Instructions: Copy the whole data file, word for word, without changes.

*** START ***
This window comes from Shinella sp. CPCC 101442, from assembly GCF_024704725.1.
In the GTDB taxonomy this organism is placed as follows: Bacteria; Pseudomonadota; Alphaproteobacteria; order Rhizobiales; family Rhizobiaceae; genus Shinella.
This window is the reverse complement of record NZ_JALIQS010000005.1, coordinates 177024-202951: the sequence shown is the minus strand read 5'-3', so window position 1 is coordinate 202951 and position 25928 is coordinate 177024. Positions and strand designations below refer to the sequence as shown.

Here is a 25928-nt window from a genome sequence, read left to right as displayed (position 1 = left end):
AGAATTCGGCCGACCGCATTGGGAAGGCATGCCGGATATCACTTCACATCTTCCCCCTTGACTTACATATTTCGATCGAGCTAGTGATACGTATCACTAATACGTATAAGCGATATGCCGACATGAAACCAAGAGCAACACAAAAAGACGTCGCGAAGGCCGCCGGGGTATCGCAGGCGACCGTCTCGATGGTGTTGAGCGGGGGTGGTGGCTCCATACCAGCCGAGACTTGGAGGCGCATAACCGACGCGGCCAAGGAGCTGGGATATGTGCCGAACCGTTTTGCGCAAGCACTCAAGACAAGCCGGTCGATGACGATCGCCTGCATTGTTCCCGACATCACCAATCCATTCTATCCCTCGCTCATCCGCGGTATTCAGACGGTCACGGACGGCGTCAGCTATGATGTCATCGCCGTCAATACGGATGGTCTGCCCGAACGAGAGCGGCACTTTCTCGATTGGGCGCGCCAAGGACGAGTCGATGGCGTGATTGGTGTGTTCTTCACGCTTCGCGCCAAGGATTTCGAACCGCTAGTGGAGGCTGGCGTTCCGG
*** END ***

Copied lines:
This window comes from Shinella sp. CPCC 101442, from assembly GCF_024704725.1.
In the GTDB taxonomy this organism is placed as follows: Bacteria; Pseudomonadota; Alphaproteobacteria; order Rhizobiales; family Rhizobiaceae; genus Shinella.
This window is the reverse complement of record NZ_JALIQS010000005.1, coordinates 177024-202951: the sequence shown is the minus strand read 5'-3', so window position 1 is coordinate 202951 and position 25928 is coordinate 177024. Positions and strand designations below refer to the sequence as shown.

Here is a 25928-nt window from a genome sequence, read left to right as displayed (position 1 = left end):
AGAATTCGGCCGACCGCATTGGGAAGGCATGCCGGATATCACTTCACATCTTCCCCCTTGACTTACATATTTCGATCGAGCTAGTGATACGTATCACTAATACGTATAAGCGATATGCCGACATGAAACCAAGAGCAACACAAAAAGACGTCGCGAAGGCCGCCGGGGTATCGCAGGCGACCGTCTCGATGGTGTTGAGCGGGGGTGGTGGCTCCATACCAGCCGAGACTTGGAGGCGCATAACCGACGCGGCCAAGGAGCTGGGATATGTGCCGAACCGTTTTGCGCAAGCACTCAAGACAAGCCGGTCGATGACGATCGCCTGCATTGTTCCCGACATCACCAATCCATTCTATCCCTCGCTCATCCGCGGTATTCAGACGGTCACGGACGGCGTCAGCTATGATGTCATCGCCGTCAATACGGATGGTCTGCCCGAACGAGAGCGGCACTTTCTCGATTGGGCGCGCCAAGGACGAGTCGATGGCGTGATTGGTGTGTTCTTCACGCTTCGCGCCAAGGATTTCGAACCGCTAGTGGAGGCTGGCGTTCCGG